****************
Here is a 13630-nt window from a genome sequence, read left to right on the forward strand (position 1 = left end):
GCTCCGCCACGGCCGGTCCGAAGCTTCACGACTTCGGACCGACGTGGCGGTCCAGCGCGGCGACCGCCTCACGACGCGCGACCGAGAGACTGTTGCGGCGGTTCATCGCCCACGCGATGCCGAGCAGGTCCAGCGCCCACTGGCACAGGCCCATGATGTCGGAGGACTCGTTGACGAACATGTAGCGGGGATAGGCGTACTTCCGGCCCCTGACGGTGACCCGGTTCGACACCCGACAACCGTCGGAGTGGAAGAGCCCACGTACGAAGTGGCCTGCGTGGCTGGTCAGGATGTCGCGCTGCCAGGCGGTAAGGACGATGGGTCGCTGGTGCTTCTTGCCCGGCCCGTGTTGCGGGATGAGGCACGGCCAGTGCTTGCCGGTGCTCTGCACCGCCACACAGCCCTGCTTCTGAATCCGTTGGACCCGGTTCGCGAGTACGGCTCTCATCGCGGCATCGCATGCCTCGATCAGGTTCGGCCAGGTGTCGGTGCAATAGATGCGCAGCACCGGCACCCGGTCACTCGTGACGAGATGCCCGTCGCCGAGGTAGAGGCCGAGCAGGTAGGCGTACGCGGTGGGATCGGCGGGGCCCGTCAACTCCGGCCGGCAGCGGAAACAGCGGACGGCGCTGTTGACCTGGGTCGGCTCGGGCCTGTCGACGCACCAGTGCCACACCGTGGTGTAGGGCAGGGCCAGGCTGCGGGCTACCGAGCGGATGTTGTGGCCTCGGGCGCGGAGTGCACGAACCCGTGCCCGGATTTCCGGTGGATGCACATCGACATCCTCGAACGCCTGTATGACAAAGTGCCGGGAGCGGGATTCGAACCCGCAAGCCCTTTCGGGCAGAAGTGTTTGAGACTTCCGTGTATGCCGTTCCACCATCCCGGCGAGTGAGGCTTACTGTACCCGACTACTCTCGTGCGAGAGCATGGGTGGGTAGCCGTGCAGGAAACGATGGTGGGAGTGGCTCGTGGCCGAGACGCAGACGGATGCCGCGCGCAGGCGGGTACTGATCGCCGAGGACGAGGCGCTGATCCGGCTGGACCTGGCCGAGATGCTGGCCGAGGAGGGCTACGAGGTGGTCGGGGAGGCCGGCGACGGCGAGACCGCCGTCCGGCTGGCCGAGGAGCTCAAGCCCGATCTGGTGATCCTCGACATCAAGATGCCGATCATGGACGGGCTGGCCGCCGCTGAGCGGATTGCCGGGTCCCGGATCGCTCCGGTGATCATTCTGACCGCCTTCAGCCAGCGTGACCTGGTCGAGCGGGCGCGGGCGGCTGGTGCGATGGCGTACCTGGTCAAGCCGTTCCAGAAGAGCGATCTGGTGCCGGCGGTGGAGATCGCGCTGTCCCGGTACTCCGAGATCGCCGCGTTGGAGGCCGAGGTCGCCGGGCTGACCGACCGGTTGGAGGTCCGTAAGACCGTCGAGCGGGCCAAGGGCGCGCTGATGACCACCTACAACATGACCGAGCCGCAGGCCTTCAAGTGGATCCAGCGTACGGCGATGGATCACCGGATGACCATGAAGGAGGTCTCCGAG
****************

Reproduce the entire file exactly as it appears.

Here is a 13630-nt window from a genome sequence, read left to right on the forward strand (position 1 = left end):
GCTCCGCCACGGCCGGTCCGAAGCTTCACGACTTCGGACCGACGTGGCGGTCCAGCGCGGCGACCGCCTCACGACGCGCGACCGAGAGACTGTTGCGGCGGTTCATCGCCCACGCGATGCCGAGCAGGTCCAGCGCCCACTGGCACAGGCCCATGATGTCGGAGGACTCGTTGACGAACATGTAGCGGGGATAGGCGTACTTCCGGCCCCTGACGGTGACCCGGTTCGACACCCGACAACCGTCGGAGTGGAAGAGCCCACGTACGAAGTGGCCTGCGTGGCTGGTCAGGATGTCGCGCTGCCAGGCGGTAAGGACGATGGGTCGCTGGTGCTTCTTGCCCGGCCCGTGTTGCGGGATGAGGCACGGCCAGTGCTTGCCGGTGCTCTGCACCGCCACACAGCCCTGCTTCTGAATCCGTTGGACCCGGTTCGCGAGTACGGCTCTCATCGCGGCATCGCATGCCTCGATCAGGTTCGGCCAGGTGTCGGTGCAATAGATGCGCAGCACCGGCACCCGGTCACTCGTGACGAGATGCCCGTCGCCGAGGTAGAGGCCGAGCAGGTAGGCGTACGCGGTGGGATCGGCGGGGCCCGTCAACTCCGGCCGGCAGCGGAAACAGCGGACGGCGCTGTTGACCTGGGTCGGCTCGGGCCTGTCGACGCACCAGTGCCACACCGTGGTGTAGGGCAGGGCCAGGCTGCGGGCTACCGAGCGGATGTTGTGGCCTCGGGCGCGGAGTGCACGAACCCGTGCCCGGATTTCCGGTGGATGCACATCGACATCCTCGAACGCCTGTATGACAAAGTGCCGGGAGCGGGATTCGAACCCGCAAGCCCTTTCGGGCAGAAGTGTTTGAGACTTCCGTGTATGCCGTTCCACCATCCCGGCGAGTGAGGCTTACTGTACCCGACTACTCTCGTGCGAGAGCATGGGTGGGTAGCCGTGCAGGAAACGATGGTGGGAGTGGCTCGTGGCCGAGACGCAGACGGATGCCGCGCGCAGGCGGGTACTGATCGCCGAGGACGAGGCGCTGATCCGGCTGGACCTGGCCGAGATGCTGGCCGAGGAGGGCTACGAGGTGGTCGGGGAGGCCGGCGACGGCGAGACCGCCGTCCGGCTGGCCGAGGAGCTCAAGCCCGATCTGGTGATCCTCGACATCAAGATGCCGATCATGGACGGGCTGGCCGCCGCTGAGCGGATTGCCGGGTCCCGGATCGCTCCGGTGATCATTCTGACCGCCTTCAGCCAGCGTGACCTGGTCGAGCGGGCGCGGGCGGCTGGTGCGATGGCGTACCTGGTCAAGCCGTTCCAGAAGAGCGATCTGGTGCCGGCGGTGGAGATCGCGCTGTCCCGGTACTCCGAGATCGCCGCGTTGGAGGCCGAGGTCGCCGGGCTGACCGACCGGTTGGAGGTCCGTAAGACCGTCGAGCGGGCCAAGGGCGCGCTGATGACCACCTACAACATGACCGAGCCGCAGGCCTTCAAGTGGATCCAGCGTACGGCGATGGATCACCGGATGACCATGAAGGAGGTCTCCGAG